Developer Advocate and Technical Evangelist roles are more common than when I started. Still, the definition behind these titles can be quite different from one place to another. It’s also a source of interrogation and copious interest when brought in a discussion. People don’t always understand the goal, return on investment and the day to day of my job. I’ve written on this topic in the past, but today, with a couple of years of experience at companies like Microsoft, Mozilla, Fitbit, and more, it’s time for me to update my vision of this peculiar gig.
I like to define myself as the friendly social technical approachable face of the company. The foundation of my work is people: connecting with them, connecting with my audience, developers. Why? It’s about helping developers being successful and bringing feedback to the product team. Of course, I would prefer that you achieve your goals, no matter what they are, by using the product or service of my employer. In the end, we, advocates and evangelists, are one of the contact points that make a company more human and accessible.
To achieve this, a massive chunk of my time is dedicated to create trust relationships and outreach opportunities. It’s also a matter of finding the right balance between offline and online, which means:
- speaking at conferences and user groups;
- building relationship with developers and tech influencers;
- writing articles and updating documentation;
- be a spokesperson of the enterprise in the media and everywhere you go;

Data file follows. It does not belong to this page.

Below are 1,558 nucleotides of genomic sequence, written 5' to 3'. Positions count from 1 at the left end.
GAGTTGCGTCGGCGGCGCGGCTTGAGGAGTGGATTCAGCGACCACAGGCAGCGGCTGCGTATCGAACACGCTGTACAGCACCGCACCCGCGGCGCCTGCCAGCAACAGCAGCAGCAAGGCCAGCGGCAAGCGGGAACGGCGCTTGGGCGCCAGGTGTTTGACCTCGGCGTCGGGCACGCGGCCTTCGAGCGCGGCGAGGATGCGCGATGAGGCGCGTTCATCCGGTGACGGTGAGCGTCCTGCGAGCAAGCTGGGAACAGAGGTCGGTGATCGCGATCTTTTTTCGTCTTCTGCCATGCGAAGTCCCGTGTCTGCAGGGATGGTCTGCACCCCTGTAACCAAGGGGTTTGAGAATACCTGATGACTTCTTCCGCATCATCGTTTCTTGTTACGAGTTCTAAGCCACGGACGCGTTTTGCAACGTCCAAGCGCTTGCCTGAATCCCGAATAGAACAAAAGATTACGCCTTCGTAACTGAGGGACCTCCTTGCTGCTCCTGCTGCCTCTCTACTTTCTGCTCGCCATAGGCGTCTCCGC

- helping developers at hackathons and online forums;
- networking at meetups and at conferences’ after-parties;
- preparing talks and writing code demos;
- connecting with people on different social media channels;
- learning new technology and knowing the right people inside as outside of the company;
- creating interesting video content like video tutorials, interviews or podcasts;
- working with, what I call, virtual evangelists to help us grow together (Microsoft MVP and the Mozilla ReMo are great examples);
- discussing technology and brainstorm ideas with people;
- collaborate with partners, customers and event organizers;
- bringing feedback to influence, when needed, the product roadmap.
- and more…
To achieve this, you need a high level of transparency, integrity and honesty with your peers. Credibility is the secret sauce here. You also need a trust relationship with your employer. You work closely with so many people from marketing, legal, engineering, support and many other entities inside the business. Trust remains the mandatory ingredient here as you both want to achieve your goals. You need to understand their priorities to find great collaboration opportunities. You need to be passionate about technology and have the facility to share that passion. Being social with an extrovert tendency doesn’t hurt. Even more important, being empathic to developers’ day to day and struggles is the key.
I’m glad I’m back in that role I missed so much. The line has always been fuzzy between working and having fun while I’m doing what I like for a living. Actually, I think it should always be like this! People, technology, innovation and helping others make me a happy camper…
Great article Fred! I run a developer community at my school and I spend a bulk of my time doing some of the work you do (I have to start writing articles, making videos and code demos…). Think this is a great start for a fulltime developer advocate role?
First, congratulations for your involvement, it is amazing!
It is definitely a great start! In a perfect world, if I hire someone for his first one as a Developer Advocate I would like that person to have such experience, no matter if it was professional or at school: a community of developers is a community, no matter what. As an additional note, I would also love someone who had experience as a professional developer, as you would know the good, bad and ugly of that job. You had to deal with projects, customers, company expectation… You know the pain developers have day to day, you can relate to them based on your experience, but it’s also about your credibility when you talk to them.